Gear Wolf is a new column exploring gear and instrument options in today’s marketplace. 

I have always had an affinity for vintage instruments. As a kid, I grew up playing my dad’s ‘70s Ovation, and as a teenager my first acoustic guitar was a 1950s Gibson LG-O flat top. There’s nothing quite like a quality guitar that’s been passed through the generations, with every scratch and scuff on its body adding to its character, the wood sweetened by age, the neck smoothed down by the hands of each previous owner. I enjoy the worn feeling of old instruments, the special way they sit in your hands. Playing an instrument with a deep history can energize you and inspire you to make your own music with it. From Willie Nelson’s Martin N-20 named “Trigger” to B.B. King’s Gibson ES-335 “Lucille,” there is a mystique and spirituality that only an old instrument can provide.

Despite the beauty of owning vintage gear, if you’re an active player, running into issues on the road is more likely to happen. Eventually, you end up spending too much money on repairs, and the stress factor of dealing with broken gear gets out of control. All of this has me thinking – is vintage gear really worth the hassle for the modern touring musician? Should we leave our beloved antique guitars, amps, and pedals at home or at the studio? Without a guitar tech, I am left completely on my own to mend the situation when something fails, and most times, it’s not a pretty sight.

From Ernie Ball’s Music Man amps to Silvertone’s reissue of the same model 1478 guitar that I play, to Eastwood Guitars’ reproduction of the Airline “Map” model ’59 (that Jack White and PJ Harvey made famous), nowadays almost all of the major guitar and amp companies have some sort of reissued gear available. There is obviously a group of consumers out there looking for reliable instruments that were built to the same specs as their counterparts from previous eras but will hold up to the touring schedules and daily use of modern musicians.

I will be writing more about these reissues here over the next few months, exploring the build qualities, tonal properties and durability of these new (old) instruments. First, let’s check out a company I’m familiar with, Silvertone.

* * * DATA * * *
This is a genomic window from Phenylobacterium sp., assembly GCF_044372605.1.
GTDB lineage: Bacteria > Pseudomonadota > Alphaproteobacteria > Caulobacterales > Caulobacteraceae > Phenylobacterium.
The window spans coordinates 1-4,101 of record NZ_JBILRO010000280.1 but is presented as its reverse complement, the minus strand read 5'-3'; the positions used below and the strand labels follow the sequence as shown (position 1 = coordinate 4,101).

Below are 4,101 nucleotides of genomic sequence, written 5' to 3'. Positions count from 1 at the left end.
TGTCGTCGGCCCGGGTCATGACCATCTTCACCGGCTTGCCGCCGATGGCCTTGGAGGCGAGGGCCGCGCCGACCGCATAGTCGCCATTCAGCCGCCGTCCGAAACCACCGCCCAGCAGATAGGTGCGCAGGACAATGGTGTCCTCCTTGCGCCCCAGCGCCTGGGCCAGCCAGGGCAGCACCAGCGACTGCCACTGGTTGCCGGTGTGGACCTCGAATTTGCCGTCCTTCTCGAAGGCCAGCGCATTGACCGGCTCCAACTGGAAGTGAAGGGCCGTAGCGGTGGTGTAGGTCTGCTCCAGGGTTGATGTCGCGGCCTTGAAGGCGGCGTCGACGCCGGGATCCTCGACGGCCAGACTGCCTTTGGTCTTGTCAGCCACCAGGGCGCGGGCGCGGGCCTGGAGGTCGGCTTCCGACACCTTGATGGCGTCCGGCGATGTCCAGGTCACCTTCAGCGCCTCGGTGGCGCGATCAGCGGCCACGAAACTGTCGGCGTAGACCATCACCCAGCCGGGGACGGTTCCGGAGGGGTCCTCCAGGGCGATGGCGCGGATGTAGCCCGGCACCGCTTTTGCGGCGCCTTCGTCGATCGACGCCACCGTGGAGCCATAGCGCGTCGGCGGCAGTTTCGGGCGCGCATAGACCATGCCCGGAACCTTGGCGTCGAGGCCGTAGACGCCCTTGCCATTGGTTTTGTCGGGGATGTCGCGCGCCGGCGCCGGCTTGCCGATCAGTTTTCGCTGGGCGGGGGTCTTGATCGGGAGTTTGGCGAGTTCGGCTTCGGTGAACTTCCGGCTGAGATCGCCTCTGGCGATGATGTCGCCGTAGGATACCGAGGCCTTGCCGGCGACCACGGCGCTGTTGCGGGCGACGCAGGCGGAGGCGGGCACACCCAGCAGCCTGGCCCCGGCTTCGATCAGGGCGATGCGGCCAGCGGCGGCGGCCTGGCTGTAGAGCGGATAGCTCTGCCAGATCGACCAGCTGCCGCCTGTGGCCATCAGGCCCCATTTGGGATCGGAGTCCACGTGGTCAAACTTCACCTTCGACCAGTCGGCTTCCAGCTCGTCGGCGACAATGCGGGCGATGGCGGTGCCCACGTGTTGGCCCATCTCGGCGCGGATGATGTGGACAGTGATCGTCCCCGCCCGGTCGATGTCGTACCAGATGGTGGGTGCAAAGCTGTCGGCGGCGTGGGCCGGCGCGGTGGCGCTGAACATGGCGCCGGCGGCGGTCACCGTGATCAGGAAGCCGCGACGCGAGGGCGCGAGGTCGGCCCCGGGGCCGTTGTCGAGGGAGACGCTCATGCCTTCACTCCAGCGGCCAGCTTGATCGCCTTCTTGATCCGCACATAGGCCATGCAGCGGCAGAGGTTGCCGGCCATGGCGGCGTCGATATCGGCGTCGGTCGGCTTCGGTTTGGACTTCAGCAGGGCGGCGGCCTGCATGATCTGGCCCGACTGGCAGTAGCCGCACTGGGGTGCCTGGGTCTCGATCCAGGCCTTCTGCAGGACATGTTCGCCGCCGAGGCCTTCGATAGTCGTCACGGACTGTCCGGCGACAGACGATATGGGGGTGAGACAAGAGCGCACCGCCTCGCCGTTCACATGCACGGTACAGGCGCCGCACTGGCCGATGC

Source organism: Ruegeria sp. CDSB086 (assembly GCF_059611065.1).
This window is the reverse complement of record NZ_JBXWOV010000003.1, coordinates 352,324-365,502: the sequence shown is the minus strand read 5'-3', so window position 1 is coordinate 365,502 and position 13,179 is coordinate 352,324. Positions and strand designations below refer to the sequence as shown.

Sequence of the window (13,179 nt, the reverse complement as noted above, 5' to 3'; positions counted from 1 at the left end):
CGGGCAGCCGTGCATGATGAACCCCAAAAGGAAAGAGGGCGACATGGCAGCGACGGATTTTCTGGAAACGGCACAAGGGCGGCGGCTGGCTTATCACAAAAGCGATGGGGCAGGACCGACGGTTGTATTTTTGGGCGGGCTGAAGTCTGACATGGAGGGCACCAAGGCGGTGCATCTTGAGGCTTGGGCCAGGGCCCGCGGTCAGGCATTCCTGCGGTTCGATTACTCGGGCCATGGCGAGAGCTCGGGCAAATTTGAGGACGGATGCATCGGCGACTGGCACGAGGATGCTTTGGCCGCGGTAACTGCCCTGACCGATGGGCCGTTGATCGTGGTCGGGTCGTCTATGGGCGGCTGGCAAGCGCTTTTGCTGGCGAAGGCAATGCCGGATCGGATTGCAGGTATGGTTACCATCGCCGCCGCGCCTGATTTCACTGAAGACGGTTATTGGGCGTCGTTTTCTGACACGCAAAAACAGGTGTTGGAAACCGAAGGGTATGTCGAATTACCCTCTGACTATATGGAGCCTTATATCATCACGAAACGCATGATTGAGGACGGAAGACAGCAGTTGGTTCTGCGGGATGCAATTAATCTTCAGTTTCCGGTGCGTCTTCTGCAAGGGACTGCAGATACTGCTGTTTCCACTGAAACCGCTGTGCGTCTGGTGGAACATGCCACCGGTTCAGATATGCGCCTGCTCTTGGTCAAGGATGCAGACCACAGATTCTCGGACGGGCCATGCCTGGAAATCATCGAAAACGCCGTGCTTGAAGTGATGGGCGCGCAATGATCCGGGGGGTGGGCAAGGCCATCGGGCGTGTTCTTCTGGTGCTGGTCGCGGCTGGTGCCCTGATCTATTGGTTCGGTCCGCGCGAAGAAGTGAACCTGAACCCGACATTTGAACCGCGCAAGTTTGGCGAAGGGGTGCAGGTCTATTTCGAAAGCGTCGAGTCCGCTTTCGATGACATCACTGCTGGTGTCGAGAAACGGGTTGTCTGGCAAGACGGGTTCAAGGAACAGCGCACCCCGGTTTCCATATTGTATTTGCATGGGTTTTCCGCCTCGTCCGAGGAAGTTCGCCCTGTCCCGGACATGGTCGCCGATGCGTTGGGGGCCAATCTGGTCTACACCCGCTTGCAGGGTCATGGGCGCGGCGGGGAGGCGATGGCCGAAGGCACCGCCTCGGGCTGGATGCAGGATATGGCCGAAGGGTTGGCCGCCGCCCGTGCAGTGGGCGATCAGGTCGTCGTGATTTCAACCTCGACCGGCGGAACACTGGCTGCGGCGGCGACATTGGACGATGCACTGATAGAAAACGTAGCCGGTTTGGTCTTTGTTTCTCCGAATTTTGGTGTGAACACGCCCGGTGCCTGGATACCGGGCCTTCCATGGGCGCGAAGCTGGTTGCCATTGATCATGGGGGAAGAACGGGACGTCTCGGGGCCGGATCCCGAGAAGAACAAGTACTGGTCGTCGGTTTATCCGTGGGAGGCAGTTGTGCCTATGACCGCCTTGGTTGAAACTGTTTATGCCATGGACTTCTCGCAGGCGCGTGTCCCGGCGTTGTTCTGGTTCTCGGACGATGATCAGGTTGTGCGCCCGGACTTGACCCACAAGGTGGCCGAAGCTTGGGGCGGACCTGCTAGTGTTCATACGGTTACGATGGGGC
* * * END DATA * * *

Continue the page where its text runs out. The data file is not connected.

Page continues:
Before I got the Silvertone 1478 reissue, I played a vintage model from 1968 on the road for several years. When I played the vintage and reissue side by side, I actually enjoyed the sound of the new guitar more. Like I said, I’ve always been a vintage junkie but the single coil pickups on the reissue have a cleaner, crisper, brighter sound, and I love having the Bigsby vibrato, which my old guitar didn’t have.

The body of the reissue is a solid mahogany core capped with maple on the front and back. A nice improvement over the 1960s era guitars is the four bolt neck to body connection, which provides more stability in the neck. The Sears-era guitars had a strange three bolt connecting point which could prove weak in some instances. The C profile neck is a little bit on the thin side, which makes for easier handling compared to my vintage model. The neck has beautiful mother of pearl inlays and features 20 medium nickel silver frets. I had the action of my guitar set up higher for playing slide, a simple adjustment made on the bridge.

There are two pickups on the guitar, one towards the bridge and one closer to the neck. Each pickup has its own volume and tone control—exactly like the original model. There is also a three-way switch which allows you to move between pickups. I typically play the up position with all four tone and volume knobs cranked. This gives me a bass-rich sound that doesn’t sacrifice clarity or precision in my slide playing.

With the heavy touring schedule I keep, I have had a few screws come out on the pick guard and tuner pegs, so it’s important to keep an eye on them if you’re moving around a lot. I actually have taken the neck off the guitar twice when traveling on airlines who charge ludicrous fees for instruments, and the guitar goes back together quite easily. The reissue Silvertone 1478 may not be a collectors dream, but as a working musician I have found it to be totally roadworthy and much more reliable than my vintage gear. I’m also happy to leave my rarer 1960s guitar at home where it’s safe, and take this new guitar on tour, but still have the consistent tone and look that I loved about the original guitar.